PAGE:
Amazon knows what the teens love: To buy things with their parents' credit cards.
That revelation probably didn't require a nationwide search. But it is the explicit premise of Amazon Teen, a form of Prime account that lets teenagers buy things from their parents' Prime accounts — with a parent's approval, of course.
In contrast to Amazon's blandly utilitarian interface, Amazon Teen's homepage is full of neon words splattered on top of teens doing teen things. A kid in a giraffe onesie laces up her shoes next to the graffiti-esque words "get what gets you," while another appears to be pennyboarding to prom.
Amazon Teen debuted last year, but Amazon is now "aggressively spamming kids on Snapchat" in the same shocking green format, The Atlantic's Taylor Lorenz notes. Clicking the Amazon Teen ad's "get started button" sends a text to a parent reading "Help me get my own Amazon." From there, parents can approve their 13- to 17-year-old's request for an Amazon account linked to the parent's credit card.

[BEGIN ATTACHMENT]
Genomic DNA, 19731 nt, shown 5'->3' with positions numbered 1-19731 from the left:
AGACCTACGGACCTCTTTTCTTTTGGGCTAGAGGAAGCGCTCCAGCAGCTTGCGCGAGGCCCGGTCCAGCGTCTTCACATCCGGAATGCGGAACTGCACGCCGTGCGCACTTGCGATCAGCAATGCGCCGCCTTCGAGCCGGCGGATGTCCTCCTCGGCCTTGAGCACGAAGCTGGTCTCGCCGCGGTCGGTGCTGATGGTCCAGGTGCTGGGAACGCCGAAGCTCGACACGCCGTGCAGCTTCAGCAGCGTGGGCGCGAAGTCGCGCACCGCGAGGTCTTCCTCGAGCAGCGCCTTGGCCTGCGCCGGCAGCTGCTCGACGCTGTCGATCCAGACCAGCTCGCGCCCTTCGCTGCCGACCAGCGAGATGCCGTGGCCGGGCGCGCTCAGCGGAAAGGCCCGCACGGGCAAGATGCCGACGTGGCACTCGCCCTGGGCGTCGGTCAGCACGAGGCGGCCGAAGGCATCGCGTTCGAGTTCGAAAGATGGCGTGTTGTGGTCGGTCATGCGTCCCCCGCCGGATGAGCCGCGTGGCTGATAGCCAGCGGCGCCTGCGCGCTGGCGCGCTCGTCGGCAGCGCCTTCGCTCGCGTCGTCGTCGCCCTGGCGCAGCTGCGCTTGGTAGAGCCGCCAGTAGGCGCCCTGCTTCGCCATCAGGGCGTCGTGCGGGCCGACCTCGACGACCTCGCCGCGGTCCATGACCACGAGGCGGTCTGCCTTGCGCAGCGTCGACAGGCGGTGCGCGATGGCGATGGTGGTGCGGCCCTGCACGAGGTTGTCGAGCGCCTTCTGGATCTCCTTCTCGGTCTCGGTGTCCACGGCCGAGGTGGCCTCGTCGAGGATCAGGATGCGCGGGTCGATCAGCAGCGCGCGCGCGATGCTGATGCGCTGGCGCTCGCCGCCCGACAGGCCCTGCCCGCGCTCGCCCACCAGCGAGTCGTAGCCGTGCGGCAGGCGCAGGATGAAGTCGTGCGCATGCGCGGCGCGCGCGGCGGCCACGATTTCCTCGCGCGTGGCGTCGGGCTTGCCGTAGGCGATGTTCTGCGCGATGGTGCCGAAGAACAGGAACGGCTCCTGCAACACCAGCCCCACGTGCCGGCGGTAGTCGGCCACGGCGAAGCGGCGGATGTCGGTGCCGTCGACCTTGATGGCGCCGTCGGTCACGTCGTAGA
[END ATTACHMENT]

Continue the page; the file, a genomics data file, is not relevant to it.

From there, Amazon Teen is simple, and best explained via a video on the Amazon teen website. A kid wants new skateboarding shoes (yes, again with the boarding) and requests them on his phone. His mom gets a text, smiles knowingly, and approves the purchase. The shoes ship in a few days. The teen kisses them upon arrival.
For easier purchase requesting, Amazon has also crafted a "Teen Shop" full of "products popular with teens." In Amazon's teenage dream, youths can buy influencer-approved twinkle lights — without ever, God forbid, speaking to their parents in person.Kathryn Krawczyk